Archaeological Archive Flood Recovery Project
Meg Gaillard, DNR Heritage Trust Archaeologist
When asked by Jessica Irwin in March 2016 to write an article summarizing the Archaeological Archive Flood Recovery Project for this newsletter, I honestly did not know where to begin. I know this article will fall far short in answering every question related to our efforts, the methodology will be questioned, and critiques will be given. However, no one, that we are aware of, had ever been through a recovery effort like this before. There was no expert or source to turn to for a step-by-step guide. Yes, there are disaster preparedness books and workshops. I even participated in a workshop hosted by the SC Department of Archives and History about 10 years ago that served as the basis for our recovery efforts. But the unfortunate reality is that nothing can completely protect your archival facility from potential disaster. Even the books we study and workshops we attend provide general knowledge. In the end, it all comes down to preparing yourself, your staff, and your facility as best you can for potential disasters like what we experienced in October 2015.
Following the 2015 flood event that affected the Carolinas from October 1-5, 2015, the Department of Natural Resources (DNR) Heritage Trust archaeologists, along with volunteers, student and professional archaeologists worked to recover artifacts, photographs, and documents located in a facility next to Gills Creek in Columbia, SC. The entirety of the archive was inundated with flood water.
Approximately 1,500 boxes of previously curated artifacts, 100 cubic feet of documents, and 15,000 photographs, negatives and slides were recovered. An initial triage facility for the archive was located at the DNR Fish Hatchery in West Columbia, SC. Within two days, the recovered items, which were coming into the DNR facility in truck loads, exceeded the available space. This, compounded by the threat of another wave of severe weather, hastened the acquisition of a new facility for long-term recovery efforts to take place.
Lexington School District Two donated the use of their old Fine Arts Center in West Columbia to the DNR for the duration of the flood recovery. Recovery efforts took place at this facility from October 2015 to May 2016 with the help of 135 volunteers and six temporary part-time staff, in addition to full and part-time DNR staff. All available space in the facility was utilized, and although quite large, the layout of the recovery effort had to be transformed every few weeks in order to keep up with the changing focus of the work.
The recovery effort was organized into a phased approach. The recovery and restoration of the entire archive at one time was impossible due to its size and complexity of material culture. The recovery and stabilization of documents took first priority. Documents were sorted and sent to freezers. The freezing of documents stopped the growth of mold, and essentially stopped time until the restoration of those documents could take place at a later date.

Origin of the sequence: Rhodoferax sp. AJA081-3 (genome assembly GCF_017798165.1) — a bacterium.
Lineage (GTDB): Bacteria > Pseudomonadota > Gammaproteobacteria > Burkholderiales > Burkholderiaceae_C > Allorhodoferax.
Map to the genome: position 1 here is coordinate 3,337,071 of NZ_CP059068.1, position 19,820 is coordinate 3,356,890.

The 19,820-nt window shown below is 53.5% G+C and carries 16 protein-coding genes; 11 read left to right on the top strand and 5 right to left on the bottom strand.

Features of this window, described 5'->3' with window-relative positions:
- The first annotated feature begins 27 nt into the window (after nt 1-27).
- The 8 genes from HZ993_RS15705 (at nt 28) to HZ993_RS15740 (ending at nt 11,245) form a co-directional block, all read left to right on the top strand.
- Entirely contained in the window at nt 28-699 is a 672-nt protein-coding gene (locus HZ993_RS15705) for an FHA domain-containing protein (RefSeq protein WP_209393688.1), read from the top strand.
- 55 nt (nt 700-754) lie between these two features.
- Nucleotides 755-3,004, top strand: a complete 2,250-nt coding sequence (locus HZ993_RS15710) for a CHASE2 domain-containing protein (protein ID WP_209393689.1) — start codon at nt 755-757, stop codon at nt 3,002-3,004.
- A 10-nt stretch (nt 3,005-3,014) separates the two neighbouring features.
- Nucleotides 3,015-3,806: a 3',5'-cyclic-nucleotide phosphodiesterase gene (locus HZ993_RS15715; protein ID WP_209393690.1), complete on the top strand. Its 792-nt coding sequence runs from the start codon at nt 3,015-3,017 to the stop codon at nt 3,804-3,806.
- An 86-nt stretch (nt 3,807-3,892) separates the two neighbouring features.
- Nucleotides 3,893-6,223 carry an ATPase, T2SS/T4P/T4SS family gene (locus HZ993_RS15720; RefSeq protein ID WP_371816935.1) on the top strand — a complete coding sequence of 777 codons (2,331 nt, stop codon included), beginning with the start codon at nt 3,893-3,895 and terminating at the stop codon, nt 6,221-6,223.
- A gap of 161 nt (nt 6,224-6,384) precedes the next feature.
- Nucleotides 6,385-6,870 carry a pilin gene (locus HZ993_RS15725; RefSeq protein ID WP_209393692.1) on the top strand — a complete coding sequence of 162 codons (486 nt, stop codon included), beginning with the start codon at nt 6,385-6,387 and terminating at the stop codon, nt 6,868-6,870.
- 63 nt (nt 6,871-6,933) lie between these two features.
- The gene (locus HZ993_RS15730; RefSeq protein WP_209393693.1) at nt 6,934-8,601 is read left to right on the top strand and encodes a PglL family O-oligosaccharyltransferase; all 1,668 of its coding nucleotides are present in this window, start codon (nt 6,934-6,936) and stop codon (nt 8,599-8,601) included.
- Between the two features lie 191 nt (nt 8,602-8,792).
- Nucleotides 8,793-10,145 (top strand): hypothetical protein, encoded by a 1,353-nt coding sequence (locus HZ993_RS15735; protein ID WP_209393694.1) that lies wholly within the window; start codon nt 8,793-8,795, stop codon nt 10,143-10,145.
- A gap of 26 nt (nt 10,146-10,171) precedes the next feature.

The second priority was the cleaning and drying of photographs, negatives, and slides. Ideally, all of these items would have been laid flat to dry, on well ventilated surfaces; however, due to space and time constraints, the method of hanging photographs and negatives, while laying slides to dry flat was chosen. Approximately 3,000 images were cleaned, dried and stabilized each day over the course of five days. These images will be scanned and digitally stored with metadata beginning in July 2016.
The third priority was the washing, drying, labeling, bagging and boxing of artifacts. Nearly every bag of artifacts was inundated with water. In order to ensure that all artifacts were properly re-curated, every artifact went through the full curation process again. Diagnostic metal objects were stabilized through metal conservation by DNR archaeologist Tariq Ghaffar (Figure 8), while all other artifacts were washed with clean water and dried.
Safety of personnel during all phases of the project was a top priority. Volunteers and staff were required to wear gloves at all times. Depending on the task, protective masks, long 18 mil aprons, and protective eyewear were also available. Although the temperature was controlled, ventilation was aided using large industrial box fans and humidity was lowered using dehumidifiers.
There were numerous supplies purchased for and donated to the project. One of the most unique was the purchase of thousands of paper food trays – the same type that might hold a burger and fries. Since all of the artifacts washed during the project had already been curated and contained paper labels and/or information on their bags, the best way to keep them organized was to place cleaned artifacts in food trays and place the information (bag and/or tag) below the tray on drying racks. Once the artifacts dried, new tags and bags replaced the old, and the artifacts were stored in new boxes.
Another unique object was an outdoor washing station constructed by DNR archaeologist Sean Taylor. Made from a table screen typically used for volunteers to screen dirt in the field, this table served as a station for washing large pieces of pottery after industrial kitchen sprayers, foot pedals and plumbing were installed.
The complexity of the Archaeological Archive Flood Recovery Project has been greatly simplified for this article, but I hope to write and discuss the project in more detail in years to come. Much has been learned over the last eight months related to topics including disaster preparedness, curation practices, the deaccessioning of objects, and volunteer management. There needs to be open dialogue and serious critique within our professional community about these and many other related topics as we move forward from this disaster and prepare ourselves and our facilities for future disasters.